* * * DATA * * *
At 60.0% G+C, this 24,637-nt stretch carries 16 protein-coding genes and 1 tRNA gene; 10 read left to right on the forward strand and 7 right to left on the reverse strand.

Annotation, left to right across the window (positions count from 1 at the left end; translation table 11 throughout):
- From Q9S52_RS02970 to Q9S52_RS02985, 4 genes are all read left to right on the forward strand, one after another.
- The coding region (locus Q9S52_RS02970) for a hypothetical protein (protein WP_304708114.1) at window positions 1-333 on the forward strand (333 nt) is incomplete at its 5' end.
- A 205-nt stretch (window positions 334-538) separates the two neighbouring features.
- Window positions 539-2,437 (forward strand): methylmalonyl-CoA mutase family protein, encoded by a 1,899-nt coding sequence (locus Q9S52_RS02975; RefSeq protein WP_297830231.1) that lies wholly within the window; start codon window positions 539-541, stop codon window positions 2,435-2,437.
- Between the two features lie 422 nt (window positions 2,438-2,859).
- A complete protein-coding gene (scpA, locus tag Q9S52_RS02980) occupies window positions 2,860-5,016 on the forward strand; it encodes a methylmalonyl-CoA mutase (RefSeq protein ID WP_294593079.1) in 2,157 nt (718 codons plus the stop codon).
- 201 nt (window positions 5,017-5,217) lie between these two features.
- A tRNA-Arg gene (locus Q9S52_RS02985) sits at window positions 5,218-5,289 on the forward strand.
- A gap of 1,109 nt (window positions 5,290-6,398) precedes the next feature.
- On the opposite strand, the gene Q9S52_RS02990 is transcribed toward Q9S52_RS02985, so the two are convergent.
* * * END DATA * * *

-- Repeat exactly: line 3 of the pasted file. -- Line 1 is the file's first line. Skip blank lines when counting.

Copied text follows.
- From Q9S52_RS02970 to Q9S52_RS02985, 4 genes are all read left to right on the forward strand, one after another.